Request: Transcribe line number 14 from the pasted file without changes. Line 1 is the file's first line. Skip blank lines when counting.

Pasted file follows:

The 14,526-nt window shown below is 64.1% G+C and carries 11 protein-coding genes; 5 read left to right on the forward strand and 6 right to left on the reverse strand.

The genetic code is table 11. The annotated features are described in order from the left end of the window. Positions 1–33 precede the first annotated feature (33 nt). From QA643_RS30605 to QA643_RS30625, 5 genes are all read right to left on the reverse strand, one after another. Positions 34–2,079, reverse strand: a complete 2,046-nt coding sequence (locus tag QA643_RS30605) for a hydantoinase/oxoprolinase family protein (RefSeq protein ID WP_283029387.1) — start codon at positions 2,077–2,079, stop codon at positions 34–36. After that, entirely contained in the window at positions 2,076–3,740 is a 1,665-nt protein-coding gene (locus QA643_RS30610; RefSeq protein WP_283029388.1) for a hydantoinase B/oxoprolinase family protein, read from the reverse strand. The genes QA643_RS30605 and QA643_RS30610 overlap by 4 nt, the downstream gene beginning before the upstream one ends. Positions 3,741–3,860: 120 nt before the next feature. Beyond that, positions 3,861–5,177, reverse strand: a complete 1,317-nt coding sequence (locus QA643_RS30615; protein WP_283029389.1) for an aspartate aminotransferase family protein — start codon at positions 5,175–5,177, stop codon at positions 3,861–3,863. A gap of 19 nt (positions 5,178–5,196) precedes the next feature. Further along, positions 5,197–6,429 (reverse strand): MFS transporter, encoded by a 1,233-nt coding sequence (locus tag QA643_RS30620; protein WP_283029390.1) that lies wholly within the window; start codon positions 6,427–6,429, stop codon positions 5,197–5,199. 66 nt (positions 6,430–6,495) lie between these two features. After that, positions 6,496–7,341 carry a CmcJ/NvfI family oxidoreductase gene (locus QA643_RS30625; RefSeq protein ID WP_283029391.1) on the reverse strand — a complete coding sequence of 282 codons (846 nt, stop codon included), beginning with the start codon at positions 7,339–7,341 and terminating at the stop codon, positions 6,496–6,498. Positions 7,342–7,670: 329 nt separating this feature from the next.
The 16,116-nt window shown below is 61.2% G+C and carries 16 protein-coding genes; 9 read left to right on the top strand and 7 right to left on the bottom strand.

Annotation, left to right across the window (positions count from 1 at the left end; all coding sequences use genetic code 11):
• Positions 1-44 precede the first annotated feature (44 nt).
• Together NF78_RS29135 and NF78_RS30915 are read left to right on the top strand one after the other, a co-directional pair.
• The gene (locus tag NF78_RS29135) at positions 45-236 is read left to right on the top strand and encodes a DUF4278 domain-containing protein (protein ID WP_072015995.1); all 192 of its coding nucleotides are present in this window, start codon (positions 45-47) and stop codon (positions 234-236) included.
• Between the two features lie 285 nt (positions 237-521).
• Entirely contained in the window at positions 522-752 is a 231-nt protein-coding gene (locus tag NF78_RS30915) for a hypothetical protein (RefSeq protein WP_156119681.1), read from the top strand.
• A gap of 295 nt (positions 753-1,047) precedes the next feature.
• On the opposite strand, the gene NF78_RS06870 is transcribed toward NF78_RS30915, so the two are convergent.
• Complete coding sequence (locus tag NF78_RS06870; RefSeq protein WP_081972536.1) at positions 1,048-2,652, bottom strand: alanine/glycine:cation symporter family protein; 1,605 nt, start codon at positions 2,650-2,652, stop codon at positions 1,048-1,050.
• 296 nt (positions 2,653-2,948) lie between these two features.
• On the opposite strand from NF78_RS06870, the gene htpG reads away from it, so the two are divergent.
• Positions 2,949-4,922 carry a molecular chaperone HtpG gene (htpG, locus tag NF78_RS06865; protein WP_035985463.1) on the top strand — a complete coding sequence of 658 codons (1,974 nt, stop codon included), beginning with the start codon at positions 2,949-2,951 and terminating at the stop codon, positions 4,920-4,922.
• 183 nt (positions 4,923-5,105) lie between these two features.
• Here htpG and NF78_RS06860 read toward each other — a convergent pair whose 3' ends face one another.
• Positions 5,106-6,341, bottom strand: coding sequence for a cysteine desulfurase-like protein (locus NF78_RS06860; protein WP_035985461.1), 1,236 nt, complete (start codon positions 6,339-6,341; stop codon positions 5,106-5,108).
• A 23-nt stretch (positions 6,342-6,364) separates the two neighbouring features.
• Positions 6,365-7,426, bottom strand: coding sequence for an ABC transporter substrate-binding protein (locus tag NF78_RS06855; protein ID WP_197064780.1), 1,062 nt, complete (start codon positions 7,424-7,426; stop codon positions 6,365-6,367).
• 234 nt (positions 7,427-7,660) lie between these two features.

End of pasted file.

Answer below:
• On the opposite strand from NF78_RS06870, the gene htpG reads away from it, so the two are divergent.